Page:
In this column, myself, and fellow Rant Sports writer, Gil Alcaraz, are debating the future of this year’s top NFL draft pick, Andrew Luck. Is Luck another potential number-one overall pick bust, or is he the real deal who will help guide the Indianapolis Colts back to a place of prominence in the NFL?
My esteemed colleague Gil says real deal. I say bust.
Now before I have the entirety of the states of Texas, California, and Indiana rioting outside my front door with torches and sickles, let me explain exactly what I mean by “bust” in this context.
Do I think Luck is going to end up breaking into homes and stealing prescription drugs? No. Crazy talk. But I do think that Luck is going to fall very short of the value given to a number-one overall pick who has been tagged as the next face (and savior) of a franchise.
The reasons why are simple.
In watching Andrew Luck play for his three years at Stanford, and then studying films and videos over this past off-season, I just don’t see skills beyond that of other highly touted quarterbacks that have come from the Pac-12. He’s good. I’ll give him that. But he’s good for a Pac-12 quarterback, in much the same way Mark Sanchez, Matt Leinart, and Carson Palmer were good for quarterbacks that have recently come out of the Pac-12.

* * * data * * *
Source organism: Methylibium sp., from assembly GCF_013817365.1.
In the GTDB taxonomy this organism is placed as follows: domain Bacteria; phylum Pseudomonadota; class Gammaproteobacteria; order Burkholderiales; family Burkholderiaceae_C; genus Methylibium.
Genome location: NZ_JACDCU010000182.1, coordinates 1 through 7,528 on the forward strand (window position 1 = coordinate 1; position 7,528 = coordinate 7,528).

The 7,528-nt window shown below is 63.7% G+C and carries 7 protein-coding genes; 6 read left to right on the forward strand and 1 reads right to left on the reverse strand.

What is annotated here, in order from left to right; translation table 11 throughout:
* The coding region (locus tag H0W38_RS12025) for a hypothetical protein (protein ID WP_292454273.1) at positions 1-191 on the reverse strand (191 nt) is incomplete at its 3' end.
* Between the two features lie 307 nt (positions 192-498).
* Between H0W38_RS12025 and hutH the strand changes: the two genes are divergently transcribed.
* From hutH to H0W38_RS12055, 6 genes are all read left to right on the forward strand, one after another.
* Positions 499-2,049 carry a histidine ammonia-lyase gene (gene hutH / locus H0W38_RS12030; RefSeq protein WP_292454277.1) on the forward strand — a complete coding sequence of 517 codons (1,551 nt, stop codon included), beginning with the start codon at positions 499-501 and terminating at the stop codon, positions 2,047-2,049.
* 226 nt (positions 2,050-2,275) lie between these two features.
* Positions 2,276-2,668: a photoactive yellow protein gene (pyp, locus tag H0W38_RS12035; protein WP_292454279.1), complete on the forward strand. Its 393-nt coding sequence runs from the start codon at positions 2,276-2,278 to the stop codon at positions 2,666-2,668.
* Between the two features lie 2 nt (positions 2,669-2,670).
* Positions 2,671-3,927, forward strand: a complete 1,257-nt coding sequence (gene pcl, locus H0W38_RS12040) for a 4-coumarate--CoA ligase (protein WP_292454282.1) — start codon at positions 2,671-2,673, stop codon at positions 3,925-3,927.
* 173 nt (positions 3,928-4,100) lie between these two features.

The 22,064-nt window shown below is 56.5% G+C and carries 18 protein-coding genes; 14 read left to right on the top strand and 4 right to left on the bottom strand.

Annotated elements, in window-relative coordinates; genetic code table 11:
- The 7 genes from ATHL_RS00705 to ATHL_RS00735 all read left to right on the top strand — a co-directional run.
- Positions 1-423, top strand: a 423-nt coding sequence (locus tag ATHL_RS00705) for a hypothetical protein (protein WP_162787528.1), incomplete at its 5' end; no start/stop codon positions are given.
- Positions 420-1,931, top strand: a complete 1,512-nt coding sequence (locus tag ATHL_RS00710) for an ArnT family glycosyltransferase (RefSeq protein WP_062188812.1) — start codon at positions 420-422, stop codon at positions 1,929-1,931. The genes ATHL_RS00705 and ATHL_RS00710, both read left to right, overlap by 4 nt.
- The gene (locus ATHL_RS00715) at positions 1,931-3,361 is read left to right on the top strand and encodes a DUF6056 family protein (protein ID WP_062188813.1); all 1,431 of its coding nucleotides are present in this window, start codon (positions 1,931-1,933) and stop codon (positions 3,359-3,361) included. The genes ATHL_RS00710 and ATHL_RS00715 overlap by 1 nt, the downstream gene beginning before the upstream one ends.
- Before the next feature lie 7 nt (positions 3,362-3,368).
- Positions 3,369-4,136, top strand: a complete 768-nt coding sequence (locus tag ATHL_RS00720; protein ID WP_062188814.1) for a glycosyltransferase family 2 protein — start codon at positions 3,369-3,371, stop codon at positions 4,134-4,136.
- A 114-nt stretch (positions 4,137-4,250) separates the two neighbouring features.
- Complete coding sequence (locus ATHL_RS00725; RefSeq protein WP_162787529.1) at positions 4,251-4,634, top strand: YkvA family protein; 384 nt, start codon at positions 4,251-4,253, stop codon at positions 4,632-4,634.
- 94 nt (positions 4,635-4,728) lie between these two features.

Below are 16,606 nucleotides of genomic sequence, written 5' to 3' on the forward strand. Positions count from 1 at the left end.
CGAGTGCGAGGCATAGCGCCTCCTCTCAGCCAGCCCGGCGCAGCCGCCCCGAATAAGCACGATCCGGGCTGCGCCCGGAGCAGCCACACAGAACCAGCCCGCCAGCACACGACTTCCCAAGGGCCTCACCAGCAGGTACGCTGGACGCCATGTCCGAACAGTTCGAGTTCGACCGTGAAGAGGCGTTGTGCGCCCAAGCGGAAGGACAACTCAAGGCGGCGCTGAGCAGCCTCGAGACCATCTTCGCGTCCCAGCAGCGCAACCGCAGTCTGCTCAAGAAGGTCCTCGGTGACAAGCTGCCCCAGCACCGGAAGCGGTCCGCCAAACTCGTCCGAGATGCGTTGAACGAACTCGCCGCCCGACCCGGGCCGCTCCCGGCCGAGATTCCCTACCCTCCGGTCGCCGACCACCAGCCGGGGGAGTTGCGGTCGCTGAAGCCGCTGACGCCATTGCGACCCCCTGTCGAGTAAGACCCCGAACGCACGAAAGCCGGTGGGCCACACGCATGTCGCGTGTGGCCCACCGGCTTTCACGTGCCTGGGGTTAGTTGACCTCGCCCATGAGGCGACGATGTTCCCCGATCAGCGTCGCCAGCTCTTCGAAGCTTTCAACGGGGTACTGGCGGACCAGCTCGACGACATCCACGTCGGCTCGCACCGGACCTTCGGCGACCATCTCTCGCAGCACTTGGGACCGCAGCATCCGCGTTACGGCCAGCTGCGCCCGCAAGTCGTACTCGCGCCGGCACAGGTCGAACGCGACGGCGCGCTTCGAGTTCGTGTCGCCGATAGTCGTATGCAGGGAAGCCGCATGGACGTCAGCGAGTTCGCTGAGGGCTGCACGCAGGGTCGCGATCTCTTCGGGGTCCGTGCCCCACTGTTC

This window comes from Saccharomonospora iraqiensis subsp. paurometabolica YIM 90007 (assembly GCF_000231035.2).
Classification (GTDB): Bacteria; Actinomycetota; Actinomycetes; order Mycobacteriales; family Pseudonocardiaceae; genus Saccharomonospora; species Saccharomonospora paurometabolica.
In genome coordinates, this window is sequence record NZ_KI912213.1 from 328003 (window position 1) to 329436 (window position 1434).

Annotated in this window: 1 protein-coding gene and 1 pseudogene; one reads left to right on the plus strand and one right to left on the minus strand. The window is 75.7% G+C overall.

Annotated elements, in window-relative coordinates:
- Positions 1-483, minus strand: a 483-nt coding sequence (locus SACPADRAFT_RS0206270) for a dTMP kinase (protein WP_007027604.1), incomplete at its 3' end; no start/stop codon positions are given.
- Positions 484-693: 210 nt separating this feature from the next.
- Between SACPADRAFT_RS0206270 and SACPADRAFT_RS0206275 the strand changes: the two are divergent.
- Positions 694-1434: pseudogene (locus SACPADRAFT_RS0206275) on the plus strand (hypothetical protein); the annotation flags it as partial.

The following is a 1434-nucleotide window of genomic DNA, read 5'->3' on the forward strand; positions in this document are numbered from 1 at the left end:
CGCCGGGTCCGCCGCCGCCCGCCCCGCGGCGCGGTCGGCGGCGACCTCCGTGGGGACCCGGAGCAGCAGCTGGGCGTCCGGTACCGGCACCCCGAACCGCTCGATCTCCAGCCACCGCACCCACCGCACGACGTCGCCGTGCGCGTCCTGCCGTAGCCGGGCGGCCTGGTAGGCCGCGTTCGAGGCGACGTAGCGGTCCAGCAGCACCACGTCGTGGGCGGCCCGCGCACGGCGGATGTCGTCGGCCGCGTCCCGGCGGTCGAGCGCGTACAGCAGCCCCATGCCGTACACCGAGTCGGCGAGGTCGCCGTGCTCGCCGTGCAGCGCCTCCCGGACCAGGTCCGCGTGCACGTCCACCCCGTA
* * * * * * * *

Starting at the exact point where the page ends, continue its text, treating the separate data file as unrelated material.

Luck put up impressive numbers against – for the most part – less than impressive defenses. His offensive line established the run, gave him a lot of time in the pocket, where he was then able to throw to wide-open receivers. NFL corners aren’t going to give Luck many opportunities to see receivers that open, and Indianapolis will probably struggle with the run game.
If you are looking for the next Troy Aikman, John Elway or even Aaron Rodgers, I think you’ll be disappointed.
Does Luck have some unique skills and abilities? Absolutely. But he’ll probably end up with a career closer to Mark Brunell, particularly given the poor supporting cast he is inheriting in Indianapolis.
Luck isn’t walking into the best of situations to begin his NFL career either. He has no weapons to speak of, the Colts offensive line is atrocious, and the NFL has become a quarterback/coach driven league. I can’t see Luck being ready to take this team on his shoulders.
Oh…and let’s not forget having to play in the shadow of Peyton Manning. Ask anyone who’s played quarterback for the Denver Broncos or Miami Dolphins for the past 15 years how easy it is to follow a legend.
No, Andrew Luck will be good. He may have a nice NFL career. But in the end, he’ll be looked at as yet another quarterback taken first in the draft with unfair expectations placed upon him.